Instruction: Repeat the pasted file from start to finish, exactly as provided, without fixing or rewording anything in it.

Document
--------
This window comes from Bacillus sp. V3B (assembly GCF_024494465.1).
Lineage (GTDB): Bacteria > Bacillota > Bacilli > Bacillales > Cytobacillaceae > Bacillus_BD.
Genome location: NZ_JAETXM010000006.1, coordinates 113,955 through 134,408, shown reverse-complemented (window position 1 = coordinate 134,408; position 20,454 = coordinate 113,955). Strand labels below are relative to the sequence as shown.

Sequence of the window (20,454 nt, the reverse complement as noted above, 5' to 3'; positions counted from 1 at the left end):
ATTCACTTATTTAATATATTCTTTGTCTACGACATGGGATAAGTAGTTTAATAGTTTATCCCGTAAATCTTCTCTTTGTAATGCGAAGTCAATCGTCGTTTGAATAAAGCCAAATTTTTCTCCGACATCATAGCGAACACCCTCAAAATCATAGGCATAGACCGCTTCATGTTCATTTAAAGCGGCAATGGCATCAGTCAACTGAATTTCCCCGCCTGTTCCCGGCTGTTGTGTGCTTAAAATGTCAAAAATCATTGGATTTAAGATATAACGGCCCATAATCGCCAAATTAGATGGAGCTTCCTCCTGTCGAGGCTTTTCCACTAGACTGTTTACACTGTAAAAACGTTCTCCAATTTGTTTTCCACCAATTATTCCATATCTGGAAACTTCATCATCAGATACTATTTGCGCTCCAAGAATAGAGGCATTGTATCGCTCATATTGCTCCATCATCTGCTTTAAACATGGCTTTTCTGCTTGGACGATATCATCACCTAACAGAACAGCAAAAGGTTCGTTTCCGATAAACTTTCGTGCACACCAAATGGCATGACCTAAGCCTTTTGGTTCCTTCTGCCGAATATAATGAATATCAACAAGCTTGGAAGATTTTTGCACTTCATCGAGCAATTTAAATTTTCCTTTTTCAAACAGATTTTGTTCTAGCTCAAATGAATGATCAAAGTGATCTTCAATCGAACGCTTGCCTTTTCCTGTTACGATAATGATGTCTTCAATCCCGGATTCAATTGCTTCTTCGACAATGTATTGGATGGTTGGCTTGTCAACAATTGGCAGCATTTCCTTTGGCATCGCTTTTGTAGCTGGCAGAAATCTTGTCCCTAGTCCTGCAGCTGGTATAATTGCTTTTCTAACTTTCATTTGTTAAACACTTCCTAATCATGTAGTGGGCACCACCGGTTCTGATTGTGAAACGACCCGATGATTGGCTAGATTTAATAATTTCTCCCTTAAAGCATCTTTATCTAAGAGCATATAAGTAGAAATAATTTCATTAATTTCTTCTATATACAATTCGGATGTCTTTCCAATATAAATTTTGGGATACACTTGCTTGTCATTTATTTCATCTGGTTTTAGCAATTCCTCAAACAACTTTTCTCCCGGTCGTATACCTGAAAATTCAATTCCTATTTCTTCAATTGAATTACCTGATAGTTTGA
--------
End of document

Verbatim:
This window comes from Bacillus sp. V3B (assembly GCF_024494465.1).
Lineage (GTDB): Bacteria > Bacillota > Bacilli > Bacillales > Cytobacillaceae > Bacillus_BD.
Genome location: NZ_JAETXM010000006.1, coordinates 113,955 through 134,408, shown reverse-complemented (window position 1 = coordinate 134,408; position 20,454 = coordinate 113,955). Strand labels below are relative to the sequence as shown.

Sequence of the window (20,454 nt, the reverse complement as noted above, 5' to 3'; positions counted from 1 at the left end):
ATTCACTTATTTAATATATTCTTTGTCTACGACATGGGATAAGTAGTTTAATAGTTTATCCCGTAAATCTTCTCTTTGTAATGCGAAGTCAATCGTCGTTTGAATAAAGCCAAATTTTTCTCCGACATCATAGCGAACACCCTCAAAATCATAGGCATAGACCGCTTCATGTTCATTTAAAGCGGCAATGGCATCAGTCAACTGAATTTCCCCGCCTGTTCCCGGCTGTTGTGTGCTTAAAATGTCAAAAATCATTGGATTTAAGATATAACGGCCCATAATCGCCAAATTAGATGGAGCTTCCTCCTGTCGAGGCTTTTCCACTAGACTGTTTACACTGTAAAAACGTTCTCCAATTTGTTTTCCACCAATTATTCCATATCTGGAAACTTCATCATCAGATACTATTTGCGCTCCAAGAATAGAGGCATTGTATCGCTCATATTGCTCCATCATCTGCTTTAAACATGGCTTTTCTGCTTGGACGATATCATCACCTAACAGAACAGCAAAAGGTTCGTTTCCGATAAACTTTCGTGCACACCAAATGGCATGACCTAAGCCTTTTGGTTCCTTCTGCCGAATATAATGAATATCAACAAGCTTGGAAGATTTTTGCACTTCATCGAGCAATTTAAATTTTCCTTTTTCAAACAGATTTTGTTCTAGCTCAAATGAATGATCAAAGTGATCTTCAATCGAACGCTTGCCTTTTCCTGTTACGATAATGATGTCTTCAATCCCGGATTCAATTGCTTCTTCGACAATGTATTGGATGGTTGGCTTGTCAACAATTGGCAGCATTTCCTTTGGCATCGCTTTTGTAGCTGGCAGAAATCTTGTCCCTAGTCCTGCAGCTGGTATAATTGCTTTTCTAACTTTCATTTGTTAAACACTTCCTAATCATGTAGTGGGCACCACCGGTTCTGATTGTGAAACGACCCGATGATTGGCTAGATTTAATAATTTCTCCCTTAAAGCATCTTTATCTAAGAGCATATAAGTAGAAATAATTTCATTAATTTCTTCTATATACAATTCGGATGTCTTTCCAATATAAATTTTGGGATACACTTGCTTGTCATTTATTTCATCTGGTTTTAGCAATTCCTCAAACAACTTTTCTCCCGGTCGTATACCTGAAAATTCAATTCCTATTTCTTCAATTGAATTACCTGATAGTTTGA